Software testing costs arouse a great deal of excitement. Despite the fact that “testing in production” has become a synonym for negligence, you can still find those who don’t feel the need to employ software testers. Software testing can be an unnecessary cost – but only if tests are run too late, they are unstable, of poor quality, or planned inappropriately. How to properly choose the right proportion of individual tests at specific levels to avoid unnecessary costs related to repairing the developed software – as well as making sure that the tests are worthwhile? Here’s where the test pyramid comes in handy.
In this article you will learn:
- What a testing pyramid is
- How to schedule software tests
- What unit tests, integration tests and E2E tests are
- How to avoid unnecessary software development costs
What is a testing pyramid?
According to the ISTQB dictionary, a test pyramid is “a graphical model representing the relationship of the amount of testing per level, with more at the bottom than at the top.”
Simply put, the test pyramid shows us the right proportions among different types of tests, where the tests that are faster to perform, more stable, and therefore cheaper should be a foundation of the pyramid. Tests that take more time to prepare and run, are less stable and involve more human work should be on the higher levels of the pyramid.
Unit tests test single or the smallest elements, e.g. methods, or classes in the program. Most often, they are created by developers at the stage of writing subsequent sections of code. Unit tests are quick to run and they are the most common type of test (for example, when building a project). They are very important in the project as they are the fastest way to provide feedback on whether a given function is returning the correct result. Therefore, most tests are unit tests, and they create the foundation of the pyramid.
- they check particular elements
- easy to maintain
- low maintenance costs
Integration tests check whether individual modules, services or systems work properly together. They test the interfaces and interactions between these elements. Conducting such tests is, however, more demanding and therefore expensive – it requires running several application modules or even systems simultaneously.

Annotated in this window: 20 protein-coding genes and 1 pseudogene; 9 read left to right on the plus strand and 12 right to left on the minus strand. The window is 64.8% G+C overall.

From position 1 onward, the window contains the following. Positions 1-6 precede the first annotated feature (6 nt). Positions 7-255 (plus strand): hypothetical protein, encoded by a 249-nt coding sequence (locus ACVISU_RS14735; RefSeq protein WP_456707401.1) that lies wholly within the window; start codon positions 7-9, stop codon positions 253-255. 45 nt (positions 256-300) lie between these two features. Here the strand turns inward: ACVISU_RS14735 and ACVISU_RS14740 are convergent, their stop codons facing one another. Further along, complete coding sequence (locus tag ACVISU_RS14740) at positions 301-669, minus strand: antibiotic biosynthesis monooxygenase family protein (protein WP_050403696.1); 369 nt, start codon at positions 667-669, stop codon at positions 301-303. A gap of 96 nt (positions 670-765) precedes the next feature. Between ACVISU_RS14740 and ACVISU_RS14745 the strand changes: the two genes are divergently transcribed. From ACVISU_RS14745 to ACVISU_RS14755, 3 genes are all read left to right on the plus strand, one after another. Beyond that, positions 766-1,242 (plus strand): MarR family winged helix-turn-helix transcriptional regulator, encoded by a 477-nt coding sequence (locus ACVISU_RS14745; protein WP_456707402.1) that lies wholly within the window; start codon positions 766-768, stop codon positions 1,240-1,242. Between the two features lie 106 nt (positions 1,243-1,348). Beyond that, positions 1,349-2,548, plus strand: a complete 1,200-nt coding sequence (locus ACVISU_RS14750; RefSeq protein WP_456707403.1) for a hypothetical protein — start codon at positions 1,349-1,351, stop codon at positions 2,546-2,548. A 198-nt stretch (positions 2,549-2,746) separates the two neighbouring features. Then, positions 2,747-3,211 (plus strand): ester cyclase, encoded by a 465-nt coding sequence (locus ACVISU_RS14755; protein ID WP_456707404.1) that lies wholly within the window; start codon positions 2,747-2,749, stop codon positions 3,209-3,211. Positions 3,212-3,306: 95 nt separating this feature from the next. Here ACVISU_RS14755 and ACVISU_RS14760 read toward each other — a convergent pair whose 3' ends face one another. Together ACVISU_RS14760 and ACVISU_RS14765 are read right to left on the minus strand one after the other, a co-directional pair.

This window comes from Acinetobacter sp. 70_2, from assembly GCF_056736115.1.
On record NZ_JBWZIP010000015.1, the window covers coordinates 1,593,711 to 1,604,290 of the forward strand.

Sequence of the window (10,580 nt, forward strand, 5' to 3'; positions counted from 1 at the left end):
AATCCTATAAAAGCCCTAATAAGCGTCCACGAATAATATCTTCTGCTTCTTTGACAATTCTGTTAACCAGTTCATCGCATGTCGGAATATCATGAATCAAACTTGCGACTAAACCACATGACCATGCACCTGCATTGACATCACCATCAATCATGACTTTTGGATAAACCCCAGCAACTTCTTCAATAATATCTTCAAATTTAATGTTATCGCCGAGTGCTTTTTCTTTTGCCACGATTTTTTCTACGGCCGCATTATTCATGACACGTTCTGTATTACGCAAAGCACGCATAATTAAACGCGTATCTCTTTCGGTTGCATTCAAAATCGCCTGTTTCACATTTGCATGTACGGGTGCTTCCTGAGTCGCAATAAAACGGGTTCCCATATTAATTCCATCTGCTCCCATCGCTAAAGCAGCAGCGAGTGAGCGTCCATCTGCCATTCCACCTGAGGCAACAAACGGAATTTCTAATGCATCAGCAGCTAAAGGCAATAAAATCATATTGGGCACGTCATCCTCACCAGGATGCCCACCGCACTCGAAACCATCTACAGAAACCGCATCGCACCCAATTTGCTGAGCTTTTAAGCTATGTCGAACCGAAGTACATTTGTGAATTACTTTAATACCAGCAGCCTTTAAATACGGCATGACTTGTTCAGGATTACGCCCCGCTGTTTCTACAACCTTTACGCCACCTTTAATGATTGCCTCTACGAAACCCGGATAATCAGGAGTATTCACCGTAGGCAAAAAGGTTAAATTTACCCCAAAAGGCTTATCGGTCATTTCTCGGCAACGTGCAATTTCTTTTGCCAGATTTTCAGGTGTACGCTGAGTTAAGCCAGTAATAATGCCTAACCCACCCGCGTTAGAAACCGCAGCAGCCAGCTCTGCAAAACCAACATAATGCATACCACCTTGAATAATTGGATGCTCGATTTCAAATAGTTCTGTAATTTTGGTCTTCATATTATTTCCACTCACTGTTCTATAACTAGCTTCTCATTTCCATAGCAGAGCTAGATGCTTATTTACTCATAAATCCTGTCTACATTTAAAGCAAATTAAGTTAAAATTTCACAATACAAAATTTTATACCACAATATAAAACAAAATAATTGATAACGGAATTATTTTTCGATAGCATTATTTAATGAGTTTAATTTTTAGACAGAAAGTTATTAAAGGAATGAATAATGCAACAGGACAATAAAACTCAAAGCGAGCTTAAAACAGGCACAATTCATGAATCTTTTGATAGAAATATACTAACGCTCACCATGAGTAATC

- they check several modules or systems
- more time-consuming than unit tests
- higher maintenance costs than unit tests
E2E tests imitate the behavior of the end user. The tester takes on the role of the end user and follows the same paths that they could follow. These tests check the end-to-end functionality and are performed in the target production environment. They check whether all systems and their components work correctly together and are free of errors. E2E tests are the most time-consuming, and therefore the most expensive, which is why they are at the very top of the pyramid.
- they check the overall functioning of the system
- more difficult and expensive to maintain
The cost of software testing – how to test and not to overpay
What is the aforementioned cost of software testing? In a nutshell, time is money, and the more people get involved in testing, and the more time spent on it, the higher the total cost of the project. Moreover, the later errors are detected (as part of subsequent levels of testing), the later the developer will receive information about it, and the later he will get to work on fixing them.
For example, the causes of defects reported only during E2E testing are much more difficult to identify than those detected at the unit testing stage. This of course ultimately lengthens the overall timespan, and as a result, the cost of the project increases. By using the test pyramid method, the entire software testing process begins at the early stages of application development and testing is most frequent at these stages. Bugs found during unit testing are very easy to find, which expedites fixing them. Such an approach means that tests not only incur costs, but also bring real profits.
Test pyramid model – summary
Hiring a software tester involves an additional budget – but this way we invest in the project on our own terms defined in the contract. In the event of a failure resulting from the late detection of defects in the developed system, the system itself becomes the master of our budget (and time) and we bear unforeseen repair costs, that can be even several dozen times higher than the costs of testing. In order for the testing to bring profits, it is worth starting software testing as soon as possible – the test pyramid method is priceless here, as it helps to properly plan tests at particular levels.
Read more: Common myths related to test automation